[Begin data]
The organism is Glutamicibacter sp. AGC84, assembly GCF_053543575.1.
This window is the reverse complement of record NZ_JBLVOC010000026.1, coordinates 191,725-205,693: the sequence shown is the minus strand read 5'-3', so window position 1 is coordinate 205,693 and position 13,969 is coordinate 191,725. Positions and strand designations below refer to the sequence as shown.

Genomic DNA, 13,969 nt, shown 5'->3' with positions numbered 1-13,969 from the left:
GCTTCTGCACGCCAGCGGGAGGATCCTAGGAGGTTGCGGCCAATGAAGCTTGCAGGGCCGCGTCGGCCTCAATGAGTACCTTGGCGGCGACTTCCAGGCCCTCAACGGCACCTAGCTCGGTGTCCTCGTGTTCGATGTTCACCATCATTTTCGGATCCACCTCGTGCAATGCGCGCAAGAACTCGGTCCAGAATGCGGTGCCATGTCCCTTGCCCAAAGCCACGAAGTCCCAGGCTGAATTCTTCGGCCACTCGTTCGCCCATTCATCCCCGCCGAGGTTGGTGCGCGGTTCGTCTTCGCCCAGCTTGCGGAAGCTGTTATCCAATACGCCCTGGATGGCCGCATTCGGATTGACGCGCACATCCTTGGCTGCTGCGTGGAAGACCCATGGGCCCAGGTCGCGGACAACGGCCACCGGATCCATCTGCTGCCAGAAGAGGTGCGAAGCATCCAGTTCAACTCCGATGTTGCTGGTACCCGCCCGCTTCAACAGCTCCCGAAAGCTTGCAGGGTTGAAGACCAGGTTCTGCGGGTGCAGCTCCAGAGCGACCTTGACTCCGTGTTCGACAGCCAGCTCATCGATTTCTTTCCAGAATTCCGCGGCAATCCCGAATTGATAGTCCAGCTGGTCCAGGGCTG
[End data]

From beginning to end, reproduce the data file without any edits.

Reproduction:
The organism is Glutamicibacter sp. AGC84, assembly GCF_053543575.1.
This window is the reverse complement of record NZ_JBLVOC010000026.1, coordinates 191,725-205,693: the sequence shown is the minus strand read 5'-3', so window position 1 is coordinate 205,693 and position 13,969 is coordinate 191,725. Positions and strand designations below refer to the sequence as shown.

Genomic DNA, 13,969 nt, shown 5'->3' with positions numbered 1-13,969 from the left:
GCTTCTGCACGCCAGCGGGAGGATCCTAGGAGGTTGCGGCCAATGAAGCTTGCAGGGCCGCGTCGGCCTCAATGAGTACCTTGGCGGCGACTTCCAGGCCCTCAACGGCACCTAGCTCGGTGTCCTCGTGTTCGATGTTCACCATCATTTTCGGATCCACCTCGTGCAATGCGCGCAAGAACTCGGTCCAGAATGCGGTGCCATGTCCCTTGCCCAAAGCCACGAAGTCCCAGGCTGAATTCTTCGGCCACTCGTTCGCCCATTCATCCCCGCCGAGGTTGGTGCGCGGTTCGTCTTCGCCCAGCTTGCGGAAGCTGTTATCCAATACGCCCTGGATGGCCGCATTCGGATTGACGCGCACATCCTTGGCTGCTGCGTGGAAGACCCATGGGCCCAGGTCGCGGACAACGGCCACCGGATCCATCTGCTGCCAGAAGAGGTGCGAAGCATCCAGTTCAACTCCGATGTTGCTGGTACCCGCCCGCTTCAACAGCTCCCGAAAGCTTGCAGGGTTGAAGACCAGGTTCTGCGGGTGCAGCTCCAGAGCGACCTTGACTCCGTGTTCGACAGCCAGCTCATCGATTTCTTTCCAGAATTCCGCGGCAATCCCGAATTGATAGTCCAGCTGGTCCAGGGCTG